For the Birds Radio Program: Breeding Bird Survey
How do ornithologists keep track of bird numbers? With volunteers like Laura Erickson, who conduct annual Breeding Bird Surveys. (3:48) Date confirmed.
Every year since 1988, I’ve conducted a Breeding Bird Survey for the U.S. Fish and Wildlife Service. My friend Kathy and I get up dark and early one June morning and drive off to my official route, northeast of Duluth. At precisely 4:38, I start calling out every bird I hear or see for three minutes, while Kathy writes them all down. Then we jump in the car, go exactly one half mile, and do it all over again. We have a total of 50 stops on the 25-mile survey route. We’re only allowed to count the birds I see or hear on my own, but Kathy is indispensable for recording each bird I call out. If I had to do the writing as well as listening and watching, it would slow me down. Each survey is supposed to be finished in less than 4 1/2 hours, or the accuracy drops as birds stop singing at mid-morning.
Usually we run the route sometimes around Grandma’s Marathon in mid-June, but this year I had teaching commitments that kept me busy for two weeks. Naturally, the weather during those two weeks was just about perfect almost every day. By the time I could finally do my route, Mother Nature had decided we’d seen enough calm, clear days and decided to add some wind, fog, and rain to the mixture. Each morning–or should I say night?–I’d get up about 2:45 and look out the window, and for six or seven days running, I’d call Kathy, waking her roommate too, of course, to tell her to go back to sleep. By June 30, I was feeling awfully discouraged, and it was still junky on July first. Finally, July second turned out to be a fine morning for bird counting.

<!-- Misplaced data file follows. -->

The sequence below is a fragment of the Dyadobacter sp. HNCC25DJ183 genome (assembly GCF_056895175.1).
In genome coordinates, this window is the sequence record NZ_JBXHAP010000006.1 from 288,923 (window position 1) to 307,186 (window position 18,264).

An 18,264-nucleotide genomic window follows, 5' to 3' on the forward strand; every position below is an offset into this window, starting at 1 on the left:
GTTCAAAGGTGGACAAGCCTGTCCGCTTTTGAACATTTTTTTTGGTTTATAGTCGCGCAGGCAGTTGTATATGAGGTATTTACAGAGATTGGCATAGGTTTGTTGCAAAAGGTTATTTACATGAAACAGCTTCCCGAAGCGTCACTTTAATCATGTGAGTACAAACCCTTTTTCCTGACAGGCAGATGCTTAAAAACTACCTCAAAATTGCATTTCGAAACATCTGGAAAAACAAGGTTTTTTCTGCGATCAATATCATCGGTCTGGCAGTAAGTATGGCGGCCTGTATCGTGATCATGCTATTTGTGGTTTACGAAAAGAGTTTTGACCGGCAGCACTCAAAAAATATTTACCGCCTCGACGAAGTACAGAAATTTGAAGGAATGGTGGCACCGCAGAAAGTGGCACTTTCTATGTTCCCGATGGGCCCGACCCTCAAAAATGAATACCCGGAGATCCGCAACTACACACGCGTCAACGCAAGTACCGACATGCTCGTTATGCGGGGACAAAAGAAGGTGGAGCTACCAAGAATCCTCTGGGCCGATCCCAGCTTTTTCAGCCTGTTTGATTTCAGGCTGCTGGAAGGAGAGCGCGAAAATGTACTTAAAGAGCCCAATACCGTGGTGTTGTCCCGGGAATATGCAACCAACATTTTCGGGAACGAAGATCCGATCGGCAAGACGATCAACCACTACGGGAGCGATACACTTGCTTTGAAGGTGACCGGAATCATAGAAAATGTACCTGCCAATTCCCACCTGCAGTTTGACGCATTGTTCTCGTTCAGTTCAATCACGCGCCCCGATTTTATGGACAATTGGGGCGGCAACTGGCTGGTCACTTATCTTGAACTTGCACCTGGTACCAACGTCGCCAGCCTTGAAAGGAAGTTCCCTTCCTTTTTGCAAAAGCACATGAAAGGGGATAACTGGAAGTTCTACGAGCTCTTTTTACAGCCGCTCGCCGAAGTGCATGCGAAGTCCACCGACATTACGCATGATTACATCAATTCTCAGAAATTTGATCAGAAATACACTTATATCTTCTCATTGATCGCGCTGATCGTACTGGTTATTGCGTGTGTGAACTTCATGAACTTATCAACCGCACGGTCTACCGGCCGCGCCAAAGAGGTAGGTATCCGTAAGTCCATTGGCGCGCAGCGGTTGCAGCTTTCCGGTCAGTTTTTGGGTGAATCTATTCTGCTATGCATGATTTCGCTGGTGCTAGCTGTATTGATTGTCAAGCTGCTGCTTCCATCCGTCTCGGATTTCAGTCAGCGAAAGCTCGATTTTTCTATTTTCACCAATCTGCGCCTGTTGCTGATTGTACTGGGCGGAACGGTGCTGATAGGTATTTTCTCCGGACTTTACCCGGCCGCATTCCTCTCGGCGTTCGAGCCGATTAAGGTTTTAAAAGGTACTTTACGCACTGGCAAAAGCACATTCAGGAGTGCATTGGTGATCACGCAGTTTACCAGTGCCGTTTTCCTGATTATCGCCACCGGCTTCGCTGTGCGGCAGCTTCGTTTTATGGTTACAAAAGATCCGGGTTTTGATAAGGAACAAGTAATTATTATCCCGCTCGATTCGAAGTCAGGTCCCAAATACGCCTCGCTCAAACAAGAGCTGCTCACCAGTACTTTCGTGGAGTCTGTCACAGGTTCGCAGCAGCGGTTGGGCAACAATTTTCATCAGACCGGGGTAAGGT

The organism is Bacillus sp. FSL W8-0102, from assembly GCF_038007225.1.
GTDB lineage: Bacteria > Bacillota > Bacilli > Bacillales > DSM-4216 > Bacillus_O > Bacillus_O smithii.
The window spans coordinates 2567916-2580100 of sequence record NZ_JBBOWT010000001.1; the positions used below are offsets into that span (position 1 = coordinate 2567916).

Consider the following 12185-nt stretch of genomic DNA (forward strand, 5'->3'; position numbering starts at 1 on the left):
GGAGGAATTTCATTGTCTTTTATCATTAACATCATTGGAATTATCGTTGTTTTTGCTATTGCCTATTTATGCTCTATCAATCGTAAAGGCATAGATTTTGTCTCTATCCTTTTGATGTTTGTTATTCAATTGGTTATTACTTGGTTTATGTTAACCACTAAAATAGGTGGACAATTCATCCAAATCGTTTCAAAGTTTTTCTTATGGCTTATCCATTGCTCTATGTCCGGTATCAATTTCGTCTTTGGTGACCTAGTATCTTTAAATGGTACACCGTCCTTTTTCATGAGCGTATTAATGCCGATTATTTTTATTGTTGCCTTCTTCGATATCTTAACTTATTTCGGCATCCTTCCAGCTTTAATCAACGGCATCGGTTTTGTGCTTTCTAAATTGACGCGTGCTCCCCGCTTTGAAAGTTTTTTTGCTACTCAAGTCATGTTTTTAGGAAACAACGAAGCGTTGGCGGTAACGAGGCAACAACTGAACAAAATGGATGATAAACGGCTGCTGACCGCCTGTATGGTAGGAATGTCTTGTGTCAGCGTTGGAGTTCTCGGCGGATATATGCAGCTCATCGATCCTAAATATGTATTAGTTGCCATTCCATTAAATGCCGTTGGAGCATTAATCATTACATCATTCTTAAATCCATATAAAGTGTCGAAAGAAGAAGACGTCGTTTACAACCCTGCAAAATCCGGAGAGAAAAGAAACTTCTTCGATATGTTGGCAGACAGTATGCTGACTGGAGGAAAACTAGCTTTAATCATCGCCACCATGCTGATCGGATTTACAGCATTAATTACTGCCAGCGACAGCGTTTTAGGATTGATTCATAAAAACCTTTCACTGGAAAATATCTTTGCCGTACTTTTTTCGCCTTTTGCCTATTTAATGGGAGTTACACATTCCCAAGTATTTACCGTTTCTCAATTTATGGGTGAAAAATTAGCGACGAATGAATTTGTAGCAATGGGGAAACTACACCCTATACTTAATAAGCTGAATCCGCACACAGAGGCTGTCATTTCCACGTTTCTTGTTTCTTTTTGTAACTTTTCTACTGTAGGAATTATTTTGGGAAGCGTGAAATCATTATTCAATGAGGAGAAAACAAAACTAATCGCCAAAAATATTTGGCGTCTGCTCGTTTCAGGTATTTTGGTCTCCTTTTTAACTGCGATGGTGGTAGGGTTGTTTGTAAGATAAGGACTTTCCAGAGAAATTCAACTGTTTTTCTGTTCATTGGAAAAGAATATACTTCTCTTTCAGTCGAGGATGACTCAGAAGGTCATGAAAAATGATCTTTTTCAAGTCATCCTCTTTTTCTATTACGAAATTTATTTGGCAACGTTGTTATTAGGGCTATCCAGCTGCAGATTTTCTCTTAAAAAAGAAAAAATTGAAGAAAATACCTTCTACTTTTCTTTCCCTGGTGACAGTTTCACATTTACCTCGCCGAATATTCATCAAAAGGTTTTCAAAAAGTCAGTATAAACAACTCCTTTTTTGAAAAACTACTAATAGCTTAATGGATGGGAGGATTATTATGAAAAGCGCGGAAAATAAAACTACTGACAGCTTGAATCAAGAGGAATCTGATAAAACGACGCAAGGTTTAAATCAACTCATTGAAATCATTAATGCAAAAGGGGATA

By this time we were both getting used to waking up at 2:45, and were feeling pretty bright and chipper, all things considered. By the time we arrived at our first stop, twenty minutes early, we were alert and excited about the day’s prospects. This being July, waiting for 4:38 to roll around was a lot quieter than usual. Frogs were silent, White-throated Sparrows were sleeping in a bit longer, and all in all, it sounded like the day was going to be pretty slow. But little by little the chorus started filtering in, and when it was actually time to start counting, we tallied 6 white-throats, 5 yellowthroats, a Nashville and Mourning Warbler, Veery, Winter Wren, and Swamp and Song Sparrows during our first three-minute period.
Overall, I ended up with only 58 species, the lowest species total ever thanks to counting in July. Bitterns, grouse, Broad-winged Hawks, sapsuckers, Yellow-rumped Warblers, and other early nesters were too busy with babies to sing or call so late in the season.
I didn’t mind. I had the most Winter Wrens ever, and their song is one of the most beautiful songs in the universe. Hermit Thrushes were also unusually abundant, their ethereal flute notes floating lightly above the forest. There weren’t as many warblers as usual, many Ovenbirds too busy nesting to be yelling for their teacher, but Magnolias were especially abundant. I never have time to actually look at birds while I’m counting, but short sweet Magnolia music is as lovely and enjoyable as their lemon and licorice plumage.
We finished the route in just under 4 1/2 hours and headed for the Hardees in Two Harbors for breakfast, reassured that forest birds are doing okay and all is right with the world.